Media Roundtable: What’s changing for brands?

Media consolidation, changing audience habits and next-generation competition: how are brands (and media agencies) keeping up?

Pictured above: Havas’ Alex Panousis, Mindshare’s Sarah Thompson and General Mills’ Canada’s Emma Eriksson

This story originally appeared in the January/February 2019 issue of Strategy.

Sustainability is a hot topic right now.

Not the kind of sustainability that ends in restaurants throwing out their plastic straws or retailers eliminating plastic bags. We’re talking about how to sustain brands – and agencies, and media companies – in an ever-changing media landscape. When eyeballs shift from one platform to another faster than ad dollars, the quest to remain relevant has evolved into a high-speed race.

This year, strategy and Media in Canada will be looking at the interconnectivity of brands, agencies and media and the role they play in one another’s futures. From future-proofing at the agency level to changing the way partners work together, we’re diving into how everyone is coping with change – and building for the future.

Our first roundtable put the brands in focus. Our upcoming roundtables will loop in platforms and agencies.

At the table this time around were Adrian Fuoco, senior director of marketing for Boston Pizza, Alex Panousis, president of Havas Media, Emma Eriksson, VP of marketing at General Mills Canada, Sarah Ivey, founder and CEO of Agents of Necessity, Sarah Thompson, chief strategy officer at Mindshare and Jason Chaney, chief creative officer for Koho.

Moderating the discussion were strategy publisher Mary Maddever and Media in Canada editor Bree Rody-Mantha.

Part one explored how media agencies are striving – and at times struggling – to meet brands’ changing demands. Part two dove into changing consumer trends and the way we look at demographics. Rounding out the discussion, brand marketers weigh in on what’s cool versus what’s efficient and what’s helping them stand out against next-gen competition.

When we talk about campaigns that are meaningful and insightful, how does that clash with the need and the drive for efficiencies?

General Mills’ Emma Eriksson: You need high ROI, but I would say there are different ways to get that. For me, it’s about being a part of something that people want to talk about. Yes, you need to promote a sale, do e-commerce, and make sure you close the deal, but I think at the end of the day it’s still about how storytelling adds value to consumers.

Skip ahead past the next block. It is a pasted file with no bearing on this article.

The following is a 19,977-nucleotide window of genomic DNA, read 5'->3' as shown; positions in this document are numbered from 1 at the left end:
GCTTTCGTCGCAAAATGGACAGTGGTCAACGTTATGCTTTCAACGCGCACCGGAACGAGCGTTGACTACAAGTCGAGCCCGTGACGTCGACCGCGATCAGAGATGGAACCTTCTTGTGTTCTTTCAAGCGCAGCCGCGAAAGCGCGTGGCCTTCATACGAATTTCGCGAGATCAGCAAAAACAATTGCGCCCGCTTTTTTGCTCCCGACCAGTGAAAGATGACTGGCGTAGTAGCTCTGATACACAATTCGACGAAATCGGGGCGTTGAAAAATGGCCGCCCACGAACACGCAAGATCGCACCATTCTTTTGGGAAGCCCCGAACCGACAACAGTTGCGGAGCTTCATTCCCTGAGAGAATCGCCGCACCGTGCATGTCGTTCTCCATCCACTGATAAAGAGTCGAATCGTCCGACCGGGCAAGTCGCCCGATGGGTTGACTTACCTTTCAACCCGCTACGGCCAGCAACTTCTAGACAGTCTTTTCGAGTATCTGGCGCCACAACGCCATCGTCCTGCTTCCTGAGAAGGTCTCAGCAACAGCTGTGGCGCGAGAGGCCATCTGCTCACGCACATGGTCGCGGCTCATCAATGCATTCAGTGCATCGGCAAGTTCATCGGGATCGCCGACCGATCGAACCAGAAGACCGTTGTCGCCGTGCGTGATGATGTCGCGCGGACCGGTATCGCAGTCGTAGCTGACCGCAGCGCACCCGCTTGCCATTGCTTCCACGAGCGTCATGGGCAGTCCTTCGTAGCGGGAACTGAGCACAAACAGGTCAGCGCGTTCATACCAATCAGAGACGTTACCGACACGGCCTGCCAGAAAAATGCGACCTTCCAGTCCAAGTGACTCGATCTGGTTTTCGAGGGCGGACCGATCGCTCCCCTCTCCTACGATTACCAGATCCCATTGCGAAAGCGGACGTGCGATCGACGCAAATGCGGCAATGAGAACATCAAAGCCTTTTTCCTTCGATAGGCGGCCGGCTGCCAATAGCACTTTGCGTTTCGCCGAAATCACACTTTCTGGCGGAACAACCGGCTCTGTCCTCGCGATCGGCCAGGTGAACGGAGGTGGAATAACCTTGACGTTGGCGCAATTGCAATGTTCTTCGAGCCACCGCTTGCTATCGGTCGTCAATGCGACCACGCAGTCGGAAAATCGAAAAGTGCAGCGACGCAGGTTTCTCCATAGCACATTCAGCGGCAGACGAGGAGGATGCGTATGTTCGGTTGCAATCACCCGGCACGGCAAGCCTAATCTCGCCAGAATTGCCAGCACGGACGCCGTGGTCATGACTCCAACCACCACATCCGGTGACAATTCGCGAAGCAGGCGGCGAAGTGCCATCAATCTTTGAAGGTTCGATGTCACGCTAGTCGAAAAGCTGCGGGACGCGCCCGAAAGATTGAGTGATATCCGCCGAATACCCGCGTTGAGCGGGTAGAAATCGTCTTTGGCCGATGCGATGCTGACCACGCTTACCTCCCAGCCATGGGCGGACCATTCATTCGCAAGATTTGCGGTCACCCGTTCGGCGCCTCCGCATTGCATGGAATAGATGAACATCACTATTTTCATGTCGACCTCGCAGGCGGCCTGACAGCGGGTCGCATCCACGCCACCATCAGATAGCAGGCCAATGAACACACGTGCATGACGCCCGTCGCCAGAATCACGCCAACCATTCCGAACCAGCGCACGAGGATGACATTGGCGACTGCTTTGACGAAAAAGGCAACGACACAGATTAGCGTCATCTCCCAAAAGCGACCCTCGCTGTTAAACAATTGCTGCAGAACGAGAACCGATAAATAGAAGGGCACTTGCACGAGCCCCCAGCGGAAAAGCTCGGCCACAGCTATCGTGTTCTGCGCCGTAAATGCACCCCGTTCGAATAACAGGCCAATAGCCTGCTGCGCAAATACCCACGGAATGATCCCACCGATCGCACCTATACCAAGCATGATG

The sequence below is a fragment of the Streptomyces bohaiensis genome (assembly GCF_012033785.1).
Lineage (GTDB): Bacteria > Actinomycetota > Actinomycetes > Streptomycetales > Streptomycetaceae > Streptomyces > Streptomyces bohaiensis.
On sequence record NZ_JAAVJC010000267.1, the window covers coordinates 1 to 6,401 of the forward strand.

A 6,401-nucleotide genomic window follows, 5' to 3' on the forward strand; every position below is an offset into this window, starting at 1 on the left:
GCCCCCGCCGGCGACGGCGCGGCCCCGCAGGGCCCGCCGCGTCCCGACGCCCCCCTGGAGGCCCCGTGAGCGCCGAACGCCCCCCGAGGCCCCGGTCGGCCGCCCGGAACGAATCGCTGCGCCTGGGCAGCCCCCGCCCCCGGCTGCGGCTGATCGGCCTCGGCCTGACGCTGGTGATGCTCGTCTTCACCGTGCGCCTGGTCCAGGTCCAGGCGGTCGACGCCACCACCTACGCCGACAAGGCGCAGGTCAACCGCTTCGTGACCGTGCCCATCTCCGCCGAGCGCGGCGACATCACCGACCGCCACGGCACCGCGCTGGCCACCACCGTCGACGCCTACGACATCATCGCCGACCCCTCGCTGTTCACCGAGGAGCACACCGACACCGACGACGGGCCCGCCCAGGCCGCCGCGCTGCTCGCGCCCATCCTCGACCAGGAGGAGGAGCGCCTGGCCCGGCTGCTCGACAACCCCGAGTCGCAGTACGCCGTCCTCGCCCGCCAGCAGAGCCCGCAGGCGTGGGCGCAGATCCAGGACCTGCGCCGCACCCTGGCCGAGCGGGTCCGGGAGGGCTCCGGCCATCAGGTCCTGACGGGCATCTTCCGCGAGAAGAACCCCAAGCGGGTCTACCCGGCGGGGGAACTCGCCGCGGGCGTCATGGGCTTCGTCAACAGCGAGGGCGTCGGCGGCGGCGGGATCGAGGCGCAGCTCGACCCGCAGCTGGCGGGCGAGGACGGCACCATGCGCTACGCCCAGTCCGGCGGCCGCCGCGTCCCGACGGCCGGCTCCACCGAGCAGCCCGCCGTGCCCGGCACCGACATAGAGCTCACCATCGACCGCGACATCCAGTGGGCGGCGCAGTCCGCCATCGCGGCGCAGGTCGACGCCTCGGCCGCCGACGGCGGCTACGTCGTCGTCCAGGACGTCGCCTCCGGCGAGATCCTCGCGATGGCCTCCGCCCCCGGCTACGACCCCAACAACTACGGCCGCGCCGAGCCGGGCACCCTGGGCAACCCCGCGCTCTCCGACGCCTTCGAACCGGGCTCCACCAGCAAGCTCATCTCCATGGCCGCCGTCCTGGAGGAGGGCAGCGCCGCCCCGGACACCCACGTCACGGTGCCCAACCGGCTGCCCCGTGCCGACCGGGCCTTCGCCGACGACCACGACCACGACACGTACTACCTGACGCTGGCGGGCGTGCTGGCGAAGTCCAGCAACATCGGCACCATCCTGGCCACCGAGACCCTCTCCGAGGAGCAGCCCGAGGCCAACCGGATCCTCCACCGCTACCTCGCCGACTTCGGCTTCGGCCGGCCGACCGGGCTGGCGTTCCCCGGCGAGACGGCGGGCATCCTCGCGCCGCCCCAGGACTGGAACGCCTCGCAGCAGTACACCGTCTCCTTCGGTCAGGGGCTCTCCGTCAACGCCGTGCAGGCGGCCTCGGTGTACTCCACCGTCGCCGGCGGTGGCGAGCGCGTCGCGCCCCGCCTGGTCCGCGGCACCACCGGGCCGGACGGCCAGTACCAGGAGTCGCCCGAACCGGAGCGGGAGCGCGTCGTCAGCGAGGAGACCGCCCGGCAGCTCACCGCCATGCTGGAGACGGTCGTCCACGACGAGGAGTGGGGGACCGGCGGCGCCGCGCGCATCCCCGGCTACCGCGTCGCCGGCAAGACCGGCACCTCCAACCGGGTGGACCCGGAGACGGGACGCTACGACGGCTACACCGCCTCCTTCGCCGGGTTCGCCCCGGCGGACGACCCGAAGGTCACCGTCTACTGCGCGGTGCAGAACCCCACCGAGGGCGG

Boston Pizza’s Adrian Fuoco: We’ve done very well with brand storytelling and ads that connect with people or make them laugh, but we also have great success with low funnel, always on, basic awareness. We’re just cranking that awareness constantly. Especially in the restaurant industry, it can be very in-the-moment transactional. If a [boxing or martial arts fight is] coming up, all we need to do is get the brand in front of as many people as possible in the preceding week and we will see results. And really, sometimes it doesn’t matter what we’re saying as long as we’re visible.

strategyNov15-0078Havas’ Alex Panousis: How do you get people to come to your restaurant on a Friday night? Yeah, you remind them of what they love. But if I’m on The Globe and Mail’s website, and I see a box for a Boston Pizza ad is that enough? Or do I need to hear your story? And then, it’s looking at your audience and telling me something that would convince me to go. So, in marketing, what’s your one-two punch? And do you even need one?

Fuoco: We’re realists about who’s coming into our restaurant and who’s not. We’re OK with that. For us, it’s about targeting the people who are lookalikes to people who are currently coming into the resto. The way that people eat is changing. You used to go to the resto, then it was home delivery, and now it’s Skip the Dishes and Uber Eats. And then Hello Fresh, and the grocers are also upping their game in hot food. So we’re going through a massive change, and that’s affecting us more than affinity for the brand itself. People aren’t necessarily rejecting us, but they’re like ‘Well, I have ten other things that I also like now.’

Panousis: I think it’s just so tough for marketers. Emma, I look at some of the challenges you’re having at General Mills. You’re working in very consolidated distribution models. And you’re constantly being put up against one another. It’s tough. Then you look at financial services. We have five very profitable banks, they all have a niche, a constituency. But people wonder if banks are going to be over, and what comes next. If you look at the scale of Wealthsimple, it’s small compared to someone like RBC. But is there a tipping point? And when does that happen? It might happen in the next gen. And this applies to agencies – we too will have to go through that cycle of metamorphosis.